Game 99: White Sox 4, Indians 2

Ezequiel Carrera couldn't squeeze the third out of the sixth, losing the ball in the sun.

It's one thing to lose by getting outplayed by someone, quite another to give the game away. That's what happened today, and because of it, the Indians may end the day two full games out of first with a very difficult stretch of games coming up.

The contest got out to an ominous start. Ezequiel Carrera started things off with a leadoff walk, but got picked off when Chicago starter Edwin Jackson caught Carrera trying to extend his lead to first. Unfortunately for Carrera and the Indians, this wouldn't be his only gaffe of the day.

Edwin Jackson has had the Indians' number, sporting a career 2.70 ERA against Cleveland in 13 games. Coming into today's game, he hadn't lost to the Indians since 2007. Jackson would seem to be a pitcher the Indians would do well against; he loves to throw fastball, and can be wild at times. Today he walked three and gave up 5 hits but only allowed two runs. He left after the sixth inning because of a high pitch count.

Chicago manager Ozzie Guillen played for one run in the first after Juan Pierre opened the game with a double. Guillen probably figured that the game would be a low-scoring one given the pitching matchup, and he would be right.  After that first inning run, Justin Masterson didn't allow a runner to get to second base until the sixth inning.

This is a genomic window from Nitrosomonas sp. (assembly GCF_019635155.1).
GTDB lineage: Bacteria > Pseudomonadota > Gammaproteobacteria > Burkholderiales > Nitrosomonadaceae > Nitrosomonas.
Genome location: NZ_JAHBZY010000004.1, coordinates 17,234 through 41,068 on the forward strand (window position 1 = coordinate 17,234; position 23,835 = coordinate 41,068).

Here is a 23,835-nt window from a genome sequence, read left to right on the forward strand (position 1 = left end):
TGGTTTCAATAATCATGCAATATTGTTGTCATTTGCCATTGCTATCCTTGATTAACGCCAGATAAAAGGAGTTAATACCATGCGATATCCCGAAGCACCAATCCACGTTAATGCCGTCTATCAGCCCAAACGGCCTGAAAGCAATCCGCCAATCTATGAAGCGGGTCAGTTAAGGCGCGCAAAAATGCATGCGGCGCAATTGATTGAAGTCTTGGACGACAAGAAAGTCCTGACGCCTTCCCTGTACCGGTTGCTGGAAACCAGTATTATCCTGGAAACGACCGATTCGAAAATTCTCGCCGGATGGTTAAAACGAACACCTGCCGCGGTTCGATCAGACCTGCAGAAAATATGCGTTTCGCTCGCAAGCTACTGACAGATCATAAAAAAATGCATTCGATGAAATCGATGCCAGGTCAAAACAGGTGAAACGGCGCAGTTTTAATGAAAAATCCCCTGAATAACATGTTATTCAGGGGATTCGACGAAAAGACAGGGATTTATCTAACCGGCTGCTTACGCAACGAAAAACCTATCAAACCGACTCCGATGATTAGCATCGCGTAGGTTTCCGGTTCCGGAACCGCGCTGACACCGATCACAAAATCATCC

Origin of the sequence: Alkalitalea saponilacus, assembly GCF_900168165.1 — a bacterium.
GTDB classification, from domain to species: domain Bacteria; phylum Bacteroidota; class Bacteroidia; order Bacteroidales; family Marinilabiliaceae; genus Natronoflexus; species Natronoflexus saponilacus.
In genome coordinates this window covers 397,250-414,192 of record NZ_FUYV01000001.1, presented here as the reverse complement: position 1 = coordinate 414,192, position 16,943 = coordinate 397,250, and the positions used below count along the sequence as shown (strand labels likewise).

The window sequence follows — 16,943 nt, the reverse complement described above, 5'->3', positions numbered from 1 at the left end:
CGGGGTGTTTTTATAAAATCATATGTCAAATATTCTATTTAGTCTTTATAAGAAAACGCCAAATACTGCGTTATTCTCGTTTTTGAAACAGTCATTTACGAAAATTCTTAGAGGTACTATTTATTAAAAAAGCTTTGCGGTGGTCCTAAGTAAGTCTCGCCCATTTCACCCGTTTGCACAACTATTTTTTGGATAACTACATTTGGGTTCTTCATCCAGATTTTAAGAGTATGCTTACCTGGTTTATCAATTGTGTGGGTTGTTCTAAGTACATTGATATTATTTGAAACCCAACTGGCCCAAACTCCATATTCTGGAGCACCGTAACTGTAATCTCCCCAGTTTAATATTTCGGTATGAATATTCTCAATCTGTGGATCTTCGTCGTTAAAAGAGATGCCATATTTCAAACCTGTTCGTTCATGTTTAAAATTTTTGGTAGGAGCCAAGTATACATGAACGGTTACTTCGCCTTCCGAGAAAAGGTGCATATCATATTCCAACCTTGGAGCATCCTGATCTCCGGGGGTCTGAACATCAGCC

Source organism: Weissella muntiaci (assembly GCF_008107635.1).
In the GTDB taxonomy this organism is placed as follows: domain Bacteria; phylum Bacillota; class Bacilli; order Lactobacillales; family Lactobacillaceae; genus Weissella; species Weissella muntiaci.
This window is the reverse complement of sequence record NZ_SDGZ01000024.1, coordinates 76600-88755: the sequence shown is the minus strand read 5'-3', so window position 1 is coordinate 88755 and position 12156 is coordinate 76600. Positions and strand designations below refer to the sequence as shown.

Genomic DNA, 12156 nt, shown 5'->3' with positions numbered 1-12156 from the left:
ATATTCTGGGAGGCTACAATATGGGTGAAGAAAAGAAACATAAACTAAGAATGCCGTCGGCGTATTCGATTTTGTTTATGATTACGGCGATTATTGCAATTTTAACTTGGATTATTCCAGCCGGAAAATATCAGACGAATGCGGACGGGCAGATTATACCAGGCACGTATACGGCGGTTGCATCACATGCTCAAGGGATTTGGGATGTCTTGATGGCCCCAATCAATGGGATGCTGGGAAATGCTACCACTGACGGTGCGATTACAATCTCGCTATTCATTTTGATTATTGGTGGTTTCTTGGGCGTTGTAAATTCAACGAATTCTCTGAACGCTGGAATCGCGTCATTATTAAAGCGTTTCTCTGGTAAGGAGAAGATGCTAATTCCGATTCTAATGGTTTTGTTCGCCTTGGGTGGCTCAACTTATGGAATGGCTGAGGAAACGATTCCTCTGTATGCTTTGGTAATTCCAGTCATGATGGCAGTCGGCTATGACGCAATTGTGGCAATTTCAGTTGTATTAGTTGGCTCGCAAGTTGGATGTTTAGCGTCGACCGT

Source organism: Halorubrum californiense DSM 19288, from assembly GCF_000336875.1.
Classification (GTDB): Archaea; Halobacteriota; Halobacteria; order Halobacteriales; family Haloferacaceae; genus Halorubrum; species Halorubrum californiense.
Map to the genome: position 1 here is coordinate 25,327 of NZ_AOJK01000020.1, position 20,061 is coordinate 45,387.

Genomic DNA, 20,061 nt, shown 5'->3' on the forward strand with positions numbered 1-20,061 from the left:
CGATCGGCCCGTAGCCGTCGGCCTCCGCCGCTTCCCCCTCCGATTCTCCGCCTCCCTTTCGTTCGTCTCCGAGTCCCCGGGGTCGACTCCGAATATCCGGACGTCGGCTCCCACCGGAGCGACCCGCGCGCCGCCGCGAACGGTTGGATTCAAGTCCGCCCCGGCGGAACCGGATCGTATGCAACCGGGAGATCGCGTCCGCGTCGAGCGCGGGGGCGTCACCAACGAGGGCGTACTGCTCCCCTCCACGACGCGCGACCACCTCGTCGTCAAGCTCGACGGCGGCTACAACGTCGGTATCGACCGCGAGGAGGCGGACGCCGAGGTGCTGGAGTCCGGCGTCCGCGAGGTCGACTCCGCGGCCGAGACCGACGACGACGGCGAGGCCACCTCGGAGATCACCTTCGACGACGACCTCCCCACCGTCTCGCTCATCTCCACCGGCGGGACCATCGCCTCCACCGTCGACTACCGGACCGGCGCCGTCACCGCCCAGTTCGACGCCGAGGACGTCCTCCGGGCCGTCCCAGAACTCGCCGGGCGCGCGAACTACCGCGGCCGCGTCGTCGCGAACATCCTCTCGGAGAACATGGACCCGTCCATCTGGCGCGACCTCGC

In the sixth inning, the outfield defense let Masterson and the Indians down. LGFT Omar Vizquel led off the inning with a single that fell in front of Travis Buck; when I first watched the play live, I thought Buck should have gone for it, but on replays I'm not as sure. Vizquel was sacrificed to second, and Masterson struck out Alexei Ramirez. With Paul Konerko and a runner on second, the Indians did the logical thing, putting him on base, even though Masterson would be facing a left-hander in Adam Dunn. Dunn skied a fly ball to deep center, Ezequiel Carrera got under the ball...and then dropped it. Because there were two outs, both runners would score. That two-run error would be the difference in the game.

Carrera's error wasn't the only one of the game. The White Sox scored another unearned run thanks to two Tribe errors in the seventh. Asdrubal Cabrera misplayed an Alex Rios ball, and when Rios stole second, Carlos Santana air-mailed the throw, allowing the Chicago center fielder to get to third. Rios would score on a Mark Teahan single.



Highest WPA Lowest WPA
Carrera (offense only) .065 Masterson -.221
Hafner .038 Santana -.116
Smith .026 Brantley -.116
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